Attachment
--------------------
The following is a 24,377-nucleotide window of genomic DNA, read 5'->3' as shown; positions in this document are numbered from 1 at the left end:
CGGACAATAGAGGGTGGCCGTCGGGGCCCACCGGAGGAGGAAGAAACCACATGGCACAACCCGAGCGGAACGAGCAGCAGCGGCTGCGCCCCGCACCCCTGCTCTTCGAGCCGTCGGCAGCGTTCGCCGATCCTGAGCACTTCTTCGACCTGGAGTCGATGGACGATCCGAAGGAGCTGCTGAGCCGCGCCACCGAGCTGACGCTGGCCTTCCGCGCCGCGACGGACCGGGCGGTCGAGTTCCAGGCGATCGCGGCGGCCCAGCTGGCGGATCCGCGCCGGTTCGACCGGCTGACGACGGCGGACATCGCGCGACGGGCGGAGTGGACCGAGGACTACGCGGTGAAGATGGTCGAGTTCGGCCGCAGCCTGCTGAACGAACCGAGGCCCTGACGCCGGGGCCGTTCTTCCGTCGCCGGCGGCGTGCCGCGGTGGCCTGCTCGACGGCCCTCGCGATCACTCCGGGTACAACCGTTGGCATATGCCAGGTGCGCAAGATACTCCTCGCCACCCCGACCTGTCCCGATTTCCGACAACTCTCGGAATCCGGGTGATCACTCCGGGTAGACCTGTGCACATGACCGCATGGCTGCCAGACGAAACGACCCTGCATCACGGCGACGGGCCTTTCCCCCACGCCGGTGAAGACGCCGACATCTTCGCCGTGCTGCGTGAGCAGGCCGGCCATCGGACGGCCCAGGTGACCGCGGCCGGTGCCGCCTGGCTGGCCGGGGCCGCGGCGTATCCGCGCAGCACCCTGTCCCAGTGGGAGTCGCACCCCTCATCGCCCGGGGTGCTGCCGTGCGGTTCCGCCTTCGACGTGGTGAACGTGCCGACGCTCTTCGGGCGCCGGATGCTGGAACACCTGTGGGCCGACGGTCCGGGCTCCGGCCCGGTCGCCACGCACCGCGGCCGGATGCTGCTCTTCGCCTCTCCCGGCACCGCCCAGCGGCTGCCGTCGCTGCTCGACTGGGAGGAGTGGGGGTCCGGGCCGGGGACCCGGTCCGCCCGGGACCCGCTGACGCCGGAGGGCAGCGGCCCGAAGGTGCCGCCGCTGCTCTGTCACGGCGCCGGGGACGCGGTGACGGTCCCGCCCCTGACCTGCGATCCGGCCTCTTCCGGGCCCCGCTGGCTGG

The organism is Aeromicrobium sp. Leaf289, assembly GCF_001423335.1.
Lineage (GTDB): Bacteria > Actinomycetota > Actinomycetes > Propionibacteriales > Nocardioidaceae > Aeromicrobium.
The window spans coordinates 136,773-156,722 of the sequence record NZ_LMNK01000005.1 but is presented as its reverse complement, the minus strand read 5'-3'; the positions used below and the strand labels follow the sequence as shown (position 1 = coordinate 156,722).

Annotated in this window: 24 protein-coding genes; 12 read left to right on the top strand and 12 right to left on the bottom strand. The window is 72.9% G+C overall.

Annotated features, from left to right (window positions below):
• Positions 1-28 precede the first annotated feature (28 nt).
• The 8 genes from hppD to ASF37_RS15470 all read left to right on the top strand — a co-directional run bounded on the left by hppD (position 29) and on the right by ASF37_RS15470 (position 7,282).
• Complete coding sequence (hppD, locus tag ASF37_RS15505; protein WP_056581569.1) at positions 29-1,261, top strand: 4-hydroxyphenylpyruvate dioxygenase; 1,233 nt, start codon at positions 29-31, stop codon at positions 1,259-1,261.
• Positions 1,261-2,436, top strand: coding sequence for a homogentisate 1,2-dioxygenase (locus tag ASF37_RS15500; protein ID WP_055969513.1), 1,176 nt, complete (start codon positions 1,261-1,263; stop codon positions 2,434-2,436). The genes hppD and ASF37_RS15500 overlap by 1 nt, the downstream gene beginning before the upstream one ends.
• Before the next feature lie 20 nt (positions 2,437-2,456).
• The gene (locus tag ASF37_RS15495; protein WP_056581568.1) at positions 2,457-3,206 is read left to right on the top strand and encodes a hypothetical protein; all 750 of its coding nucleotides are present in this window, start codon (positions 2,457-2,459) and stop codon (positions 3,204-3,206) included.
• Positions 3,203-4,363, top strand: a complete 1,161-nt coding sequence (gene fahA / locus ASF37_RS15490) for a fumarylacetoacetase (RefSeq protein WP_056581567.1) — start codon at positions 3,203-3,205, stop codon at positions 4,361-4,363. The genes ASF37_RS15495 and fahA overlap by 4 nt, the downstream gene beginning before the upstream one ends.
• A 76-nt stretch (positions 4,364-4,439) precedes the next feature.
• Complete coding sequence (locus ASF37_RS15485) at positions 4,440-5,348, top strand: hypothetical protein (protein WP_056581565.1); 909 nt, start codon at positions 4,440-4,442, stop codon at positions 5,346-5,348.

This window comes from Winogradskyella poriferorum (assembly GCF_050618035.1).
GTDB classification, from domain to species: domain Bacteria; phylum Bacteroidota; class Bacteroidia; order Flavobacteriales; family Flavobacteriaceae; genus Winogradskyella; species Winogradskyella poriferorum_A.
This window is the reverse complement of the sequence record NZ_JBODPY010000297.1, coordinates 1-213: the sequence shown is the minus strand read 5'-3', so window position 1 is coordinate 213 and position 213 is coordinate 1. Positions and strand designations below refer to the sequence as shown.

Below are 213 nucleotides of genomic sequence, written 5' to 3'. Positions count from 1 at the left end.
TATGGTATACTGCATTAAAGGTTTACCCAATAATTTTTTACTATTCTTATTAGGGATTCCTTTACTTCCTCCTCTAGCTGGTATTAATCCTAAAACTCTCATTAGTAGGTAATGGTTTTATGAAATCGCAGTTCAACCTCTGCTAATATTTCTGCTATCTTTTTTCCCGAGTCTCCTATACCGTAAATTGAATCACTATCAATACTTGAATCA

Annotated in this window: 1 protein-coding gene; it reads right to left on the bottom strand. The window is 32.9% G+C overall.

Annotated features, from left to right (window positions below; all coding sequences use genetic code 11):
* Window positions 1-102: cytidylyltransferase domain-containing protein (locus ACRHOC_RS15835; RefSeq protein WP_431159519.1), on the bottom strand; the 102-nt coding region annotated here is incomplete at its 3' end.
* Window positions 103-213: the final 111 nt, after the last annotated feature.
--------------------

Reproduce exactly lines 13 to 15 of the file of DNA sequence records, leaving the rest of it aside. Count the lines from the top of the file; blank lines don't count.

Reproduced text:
• The gene (locus tag ASF37_RS15495; protein WP_056581568.1) at positions 2,457-3,206 is read left to right on the top strand and encodes a hypothetical protein; all 750 of its coding nucleotides are present in this window, start codon (positions 2,457-2,459) and stop codon (positions 3,204-3,206) included.
• Positions 3,203-4,363, top strand: a complete 1,161-nt coding sequence (gene fahA / locus ASF37_RS15490) for a fumarylacetoacetase (RefSeq protein WP_056581567.1) — start codon at positions 3,203-3,205, stop codon at positions 4,361-4,363. The genes ASF37_RS15495 and fahA overlap by 4 nt, the downstream gene beginning before the upstream one ends.
• A 76-nt stretch (positions 4,364-4,439) precedes the next feature.